‘A Gandhian Affair – India’s Curious Portrayal of Love in Cinema’ review: All the Mahatma’s men

The worldview of Satyapriya, an engineer in the urban India of the late 1940s, is shaped by an unflinching commitment to truth as well as his grounding in Bhagavad Gita and the Upanishads. His short life as an uncompromising idealist, influenced by the ideals of the freedom movement, is marked by total disavowal of wealth and desires. Sanjay Suri’s book does not mention Satyakam (1969); yet Satyapriya, the film’s lead character, epitomises the hero archetype that forms the book’s core.

A Gandhian Affair begins with a clinical observation of some well-known films released between 1948 and 1959, to demonstrate the ubiquity of this spirit of renunciation among the lead male characters of the era. From the Independence movement-inspired Shaheed and the spiritually-inclined Jogan, both starring Dilip Kumar; to the socially charged K.A. Abbas-scripted blockbusters like Awara and Shree 420, both Raj Kapoor ventures; to thrillers like the Dev Anand-starrer Baazi, the chapter agreeably gives examples of multiple occasions when the hero considers acquisition of wealth and yielding to sexual desires as dishonourable. However, Suri magnifies the subliminal influence of Gandhi.

Romantic idealism

To quote academic Akbar S. Ahmed, while the early-day protagonist’s philosophy, which he called ‘corrupt Gandhianism’ and ‘corrupt Hinduism’, took non-violence and universal brotherhood from Gandhi, his romantic idealism owed itself to Nehru and his thinking was also influenced by Indian traditional wisdom.

The average Hindi film protagonist, exemplified by Satyapriya, was hence a lower-middle class, upper-caste, Hindu male. He was upwardly mobile, yet had the ability to spurn wealth. He romanced the heroine, but placed a high value on celibacy. To cite Ashis Nandy, this belief system took shape because commercial Hindi films by themselves were premised on the sensitivities of the deracinated, urban, lower-middle class, with the lead protagonist being caught between ‘two cultures, two lifestyles and two visions of a desirable society’.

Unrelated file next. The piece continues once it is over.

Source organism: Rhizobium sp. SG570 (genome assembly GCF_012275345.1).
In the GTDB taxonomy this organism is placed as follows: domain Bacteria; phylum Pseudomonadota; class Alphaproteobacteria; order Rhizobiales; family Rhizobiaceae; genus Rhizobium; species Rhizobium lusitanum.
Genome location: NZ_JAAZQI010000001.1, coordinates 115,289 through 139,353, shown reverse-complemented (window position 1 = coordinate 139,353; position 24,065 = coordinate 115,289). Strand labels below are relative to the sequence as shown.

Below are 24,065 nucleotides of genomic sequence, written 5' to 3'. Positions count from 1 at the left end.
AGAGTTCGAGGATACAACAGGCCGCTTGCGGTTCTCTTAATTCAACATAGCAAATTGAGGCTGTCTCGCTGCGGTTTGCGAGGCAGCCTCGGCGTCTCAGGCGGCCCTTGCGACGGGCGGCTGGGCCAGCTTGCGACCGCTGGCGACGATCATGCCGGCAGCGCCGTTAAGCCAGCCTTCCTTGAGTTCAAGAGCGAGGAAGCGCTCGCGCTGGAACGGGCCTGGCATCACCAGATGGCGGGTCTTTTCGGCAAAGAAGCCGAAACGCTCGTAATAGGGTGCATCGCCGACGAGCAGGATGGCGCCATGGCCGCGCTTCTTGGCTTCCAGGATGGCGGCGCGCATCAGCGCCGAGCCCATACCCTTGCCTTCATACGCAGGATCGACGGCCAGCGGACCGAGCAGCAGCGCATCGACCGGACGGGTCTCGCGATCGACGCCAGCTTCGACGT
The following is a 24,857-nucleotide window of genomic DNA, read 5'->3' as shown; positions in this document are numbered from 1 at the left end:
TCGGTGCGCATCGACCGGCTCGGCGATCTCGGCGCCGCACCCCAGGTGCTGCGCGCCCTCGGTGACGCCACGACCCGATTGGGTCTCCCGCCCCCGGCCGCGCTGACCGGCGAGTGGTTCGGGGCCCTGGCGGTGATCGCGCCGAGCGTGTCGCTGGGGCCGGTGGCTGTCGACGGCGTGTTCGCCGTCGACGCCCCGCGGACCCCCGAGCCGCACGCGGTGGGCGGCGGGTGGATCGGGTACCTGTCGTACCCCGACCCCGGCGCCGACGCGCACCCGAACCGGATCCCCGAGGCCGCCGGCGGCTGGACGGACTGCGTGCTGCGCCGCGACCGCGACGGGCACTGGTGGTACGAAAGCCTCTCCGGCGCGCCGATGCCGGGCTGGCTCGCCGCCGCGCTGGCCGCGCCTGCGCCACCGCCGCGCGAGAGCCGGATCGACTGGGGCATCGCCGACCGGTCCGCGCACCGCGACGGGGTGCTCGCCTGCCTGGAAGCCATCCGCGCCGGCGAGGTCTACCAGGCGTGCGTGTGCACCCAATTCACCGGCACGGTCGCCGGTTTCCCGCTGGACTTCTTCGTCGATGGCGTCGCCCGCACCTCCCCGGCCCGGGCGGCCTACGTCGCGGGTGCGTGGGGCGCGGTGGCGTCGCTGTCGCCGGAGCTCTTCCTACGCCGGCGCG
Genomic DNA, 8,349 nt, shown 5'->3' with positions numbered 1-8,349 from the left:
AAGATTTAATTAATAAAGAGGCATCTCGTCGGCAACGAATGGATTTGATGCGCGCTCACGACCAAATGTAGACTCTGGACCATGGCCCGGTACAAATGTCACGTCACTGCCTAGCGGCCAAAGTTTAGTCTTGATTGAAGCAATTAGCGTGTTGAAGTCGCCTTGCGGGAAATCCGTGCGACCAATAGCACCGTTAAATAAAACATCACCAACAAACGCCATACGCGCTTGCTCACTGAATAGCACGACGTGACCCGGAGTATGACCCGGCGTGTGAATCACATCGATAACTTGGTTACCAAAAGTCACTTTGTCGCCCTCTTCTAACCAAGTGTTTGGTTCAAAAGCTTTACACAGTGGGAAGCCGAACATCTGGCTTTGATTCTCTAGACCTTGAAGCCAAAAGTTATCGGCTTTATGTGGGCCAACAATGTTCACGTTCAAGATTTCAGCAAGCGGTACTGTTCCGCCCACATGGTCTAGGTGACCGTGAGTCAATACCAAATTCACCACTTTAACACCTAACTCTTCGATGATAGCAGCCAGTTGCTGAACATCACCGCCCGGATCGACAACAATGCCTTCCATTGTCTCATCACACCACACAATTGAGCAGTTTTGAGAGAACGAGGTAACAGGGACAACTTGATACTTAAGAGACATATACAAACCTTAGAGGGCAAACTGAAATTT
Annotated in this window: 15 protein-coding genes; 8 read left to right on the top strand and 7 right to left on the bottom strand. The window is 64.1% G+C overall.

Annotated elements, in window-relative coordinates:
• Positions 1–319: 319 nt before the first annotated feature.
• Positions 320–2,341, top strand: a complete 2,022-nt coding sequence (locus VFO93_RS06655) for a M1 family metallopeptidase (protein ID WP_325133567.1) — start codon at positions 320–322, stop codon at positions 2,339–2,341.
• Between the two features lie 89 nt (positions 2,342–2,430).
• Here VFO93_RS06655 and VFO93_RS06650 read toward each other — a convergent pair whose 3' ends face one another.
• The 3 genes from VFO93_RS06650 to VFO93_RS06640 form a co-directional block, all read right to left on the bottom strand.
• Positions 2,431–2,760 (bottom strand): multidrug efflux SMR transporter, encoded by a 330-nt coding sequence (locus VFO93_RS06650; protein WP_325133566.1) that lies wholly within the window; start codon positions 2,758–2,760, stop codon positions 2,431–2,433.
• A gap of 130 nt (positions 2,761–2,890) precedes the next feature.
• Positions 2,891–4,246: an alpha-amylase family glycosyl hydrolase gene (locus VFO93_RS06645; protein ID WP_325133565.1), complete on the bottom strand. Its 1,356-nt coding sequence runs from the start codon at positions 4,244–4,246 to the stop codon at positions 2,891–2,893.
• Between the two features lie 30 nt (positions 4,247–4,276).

But how did this renunciation of wealth and desire square with a celebration of both in songs? As Suri suggests, this had to do with the relative tolerance of censor authorities. However, the Victorian codes that informed the Indian Cinematograph Act 1952 only partly explain this attitude.

Academic M. Madhava Prasad offered a historical analysis of this when he said that while kissing was deemed to belong to the private sphere, songs were in the realm of the public. Hence, the latter were considered by a patriarchal state as more acceptable than the former. Prasad postulated that the state, in alliance with the ‘premodern intermediate patriarch’ (the middle-class filmmaker in this case) reserved the right to itself when it came to showing ‘the private’ on screen, while it adopted a more indulgent attitude while presenting ‘the public’.

Suri’s book, while delightfully narrative, lacks a theoretical grounding that would have made it a handy reference material. Further, factual errors at some places mar the reading experience. For instance, the lyrics of Chaudhvin ka Chand are attributed to Sahir Ludhianvi instead of Shakeel Badayuni; and films like Aag (1948), Rahi (1953) and Insaniyat (1955) are considered top grossers.

A Gandhian Affair: India’s Curious Portrayal of Love in Cinema; Sanjay Suri, HarperCollins India, ₹499.

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